DURING the 1980s there was an attempt by the ill-fated British Leyland company to puta British sports hatch on the world map of performance fame.
The company decided to make an MG version of its Maestro hatchback and at the time it seemed a perfectly logical development.
The Maestro began in 1983 and was built at the Cowley plant in Oxford where BMW now makes the MINI.
At the time I had my doubts about an MG version because the Maestro was, without doubt mediocre.
I had, and still have high standrds where MG is concerned, being an absolute devotee of the 1956 MG Magnette ZB - in my view one of the finest ever British sports saloons.
So did the MG Maestro win me over? Definitely not in its first incarnation.
Rushed into production against engineers' advice at the launch in early 1983, the original MG Maestro was without doubt under-developed.
The main problem was that its 1.6-litre R-Series engine ran roughly, was difficult to start when warm, and its twin Weber carburettors proved problematical for some dealership workshops, who were used to SU carbs.
The R-Series model was replaced in July 1984 with the short-lived S-Series model which was built until October 1984.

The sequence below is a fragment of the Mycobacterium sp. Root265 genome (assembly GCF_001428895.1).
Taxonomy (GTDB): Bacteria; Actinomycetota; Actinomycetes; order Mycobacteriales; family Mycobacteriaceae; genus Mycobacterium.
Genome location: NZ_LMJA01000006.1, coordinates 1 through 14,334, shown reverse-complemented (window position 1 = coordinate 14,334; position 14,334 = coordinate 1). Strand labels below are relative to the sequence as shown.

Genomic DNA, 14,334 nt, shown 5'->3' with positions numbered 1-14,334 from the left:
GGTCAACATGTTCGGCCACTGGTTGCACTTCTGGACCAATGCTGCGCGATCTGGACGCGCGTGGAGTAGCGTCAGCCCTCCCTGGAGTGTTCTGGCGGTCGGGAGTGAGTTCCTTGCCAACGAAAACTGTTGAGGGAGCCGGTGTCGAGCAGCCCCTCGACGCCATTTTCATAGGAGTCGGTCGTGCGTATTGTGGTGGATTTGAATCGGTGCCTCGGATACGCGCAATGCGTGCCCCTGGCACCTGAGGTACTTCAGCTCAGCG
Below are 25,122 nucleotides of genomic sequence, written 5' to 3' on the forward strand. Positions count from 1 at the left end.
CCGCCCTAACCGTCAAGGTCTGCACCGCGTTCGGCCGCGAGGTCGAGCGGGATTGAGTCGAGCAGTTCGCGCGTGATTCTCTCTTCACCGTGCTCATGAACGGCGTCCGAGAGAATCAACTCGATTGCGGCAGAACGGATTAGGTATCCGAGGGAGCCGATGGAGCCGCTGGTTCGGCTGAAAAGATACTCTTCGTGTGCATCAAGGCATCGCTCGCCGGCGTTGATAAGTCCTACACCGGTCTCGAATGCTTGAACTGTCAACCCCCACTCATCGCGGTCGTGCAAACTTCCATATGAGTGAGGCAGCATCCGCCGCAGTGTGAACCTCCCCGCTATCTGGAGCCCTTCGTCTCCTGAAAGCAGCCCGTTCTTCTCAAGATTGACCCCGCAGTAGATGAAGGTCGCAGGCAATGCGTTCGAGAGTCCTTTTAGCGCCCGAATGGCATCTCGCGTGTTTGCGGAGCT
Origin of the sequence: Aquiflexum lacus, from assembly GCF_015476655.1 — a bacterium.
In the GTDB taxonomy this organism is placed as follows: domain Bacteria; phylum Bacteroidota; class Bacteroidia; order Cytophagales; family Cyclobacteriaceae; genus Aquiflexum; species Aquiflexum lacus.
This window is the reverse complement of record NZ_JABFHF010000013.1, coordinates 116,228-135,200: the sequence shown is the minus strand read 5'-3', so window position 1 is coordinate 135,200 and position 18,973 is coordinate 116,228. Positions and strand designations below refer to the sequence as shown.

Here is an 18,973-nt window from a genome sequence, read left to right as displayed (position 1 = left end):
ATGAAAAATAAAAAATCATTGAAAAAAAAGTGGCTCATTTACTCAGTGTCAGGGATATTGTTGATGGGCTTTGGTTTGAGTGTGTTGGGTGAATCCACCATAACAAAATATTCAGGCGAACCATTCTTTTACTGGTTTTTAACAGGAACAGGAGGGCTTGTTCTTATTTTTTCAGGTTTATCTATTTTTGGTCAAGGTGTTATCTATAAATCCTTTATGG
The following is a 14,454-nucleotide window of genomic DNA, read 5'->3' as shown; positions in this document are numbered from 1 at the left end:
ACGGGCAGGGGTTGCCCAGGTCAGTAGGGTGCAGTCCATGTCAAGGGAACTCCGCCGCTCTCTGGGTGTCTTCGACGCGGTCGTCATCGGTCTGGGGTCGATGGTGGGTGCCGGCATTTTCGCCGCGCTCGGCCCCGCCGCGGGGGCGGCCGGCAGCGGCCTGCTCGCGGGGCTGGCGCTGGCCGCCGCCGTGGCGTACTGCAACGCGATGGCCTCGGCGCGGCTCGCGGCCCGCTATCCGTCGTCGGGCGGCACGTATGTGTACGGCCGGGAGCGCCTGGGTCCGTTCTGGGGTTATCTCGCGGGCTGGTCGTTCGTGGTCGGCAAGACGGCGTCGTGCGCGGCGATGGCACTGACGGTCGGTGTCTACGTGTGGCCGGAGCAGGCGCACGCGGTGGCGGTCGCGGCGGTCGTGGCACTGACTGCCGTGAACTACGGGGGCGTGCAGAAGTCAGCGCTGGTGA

But despite reliability issues, more than 15,000 MG Maestro 1600 examples were sold which was more due to the impressive marketing and sales skills of the company than thecar itself.
The big break for the MG Maestro came on the launch of the the EFi model.
Launched in October 1984, the EFi featured a fuel-injected 2.0-litre engine that gave considerably better performance than its predecessor.
Handling and performance were rightin the fun zone and British Leyland found it had a viable competitor to the VW Golf GTI, not to mention the Ford XR3i.
I have to admit a grudging respect for the EFi because it had great potential, and in my view a good future.
British Leyland was only a few months away from becoming part of the Rover Group when it played its final trump card, the Maestro Turbo which raced onto the scene in 1989.
This was the final flourish of the old Austin Rover team and it used the already impressive 2.0 engine and fitted it with a combination of carburettor and turbocharger.
The result was a top speed of 128mph and a 0-60mph sprint of 6.7 seconds. This made it faster than most of its competitors, but it was still very much a Maestro, which was then old hatand did not attract mega sales.
The MG Maestro was finally reversed into the garage of doom in 1991 as Rover produced fast versions of its 200 and 400 models.
We shall never see its like again and some would applaud the fact. But for me, even though I have standards firmly set in past days of glory, I had respect for the EFi version.
The horrors of the Government's scrappage scheme tore massive gaps in the ranks of the dear old Maestro, but a few survived this terrible automotive cull.
There are only around half a dozen early MG Maestros on the road but there are nearly 40 EFis still zipping around in the hands of caring owners.
And there is a fair number on SORN notices for restoration or spares so a fast Maestro may soon behurrying intofocus in our rear-view mirrors for some time yet.